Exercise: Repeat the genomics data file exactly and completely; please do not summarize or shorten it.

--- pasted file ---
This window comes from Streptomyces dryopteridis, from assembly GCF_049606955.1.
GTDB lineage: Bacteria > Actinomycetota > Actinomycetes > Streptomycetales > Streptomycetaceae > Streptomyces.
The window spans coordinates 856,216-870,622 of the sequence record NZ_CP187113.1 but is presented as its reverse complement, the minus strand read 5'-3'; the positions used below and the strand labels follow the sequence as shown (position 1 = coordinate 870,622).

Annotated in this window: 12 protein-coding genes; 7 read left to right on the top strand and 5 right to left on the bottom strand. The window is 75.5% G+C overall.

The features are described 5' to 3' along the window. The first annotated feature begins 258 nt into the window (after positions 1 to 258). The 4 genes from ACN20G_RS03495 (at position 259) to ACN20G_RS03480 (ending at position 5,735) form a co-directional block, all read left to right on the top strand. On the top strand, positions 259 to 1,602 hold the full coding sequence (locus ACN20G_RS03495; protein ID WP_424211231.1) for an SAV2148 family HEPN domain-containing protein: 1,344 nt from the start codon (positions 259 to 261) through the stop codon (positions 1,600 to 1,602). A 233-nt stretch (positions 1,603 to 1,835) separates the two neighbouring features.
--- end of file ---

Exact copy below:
This window comes from Streptomyces dryopteridis, from assembly GCF_049606955.1.
GTDB lineage: Bacteria > Actinomycetota > Actinomycetes > Streptomycetales > Streptomycetaceae > Streptomyces.
The window spans coordinates 856,216-870,622 of the sequence record NZ_CP187113.1 but is presented as its reverse complement, the minus strand read 5'-3'; the positions used below and the strand labels follow the sequence as shown (position 1 = coordinate 870,622).

Annotated in this window: 12 protein-coding genes; 7 read left to right on the top strand and 5 right to left on the bottom strand. The window is 75.5% G+C overall.

The features are described 5' to 3' along the window. The first annotated feature begins 258 nt into the window (after positions 1 to 258). The 4 genes from ACN20G_RS03495 (at position 259) to ACN20G_RS03480 (ending at position 5,735) form a co-directional block, all read left to right on the top strand. On the top strand, positions 259 to 1,602 hold the full coding sequence (locus ACN20G_RS03495; protein ID WP_424211231.1) for an SAV2148 family HEPN domain-containing protein: 1,344 nt from the start codon (positions 259 to 261) through the stop codon (positions 1,600 to 1,602). A 233-nt stretch (positions 1,603 to 1,835) separates the two neighbouring features.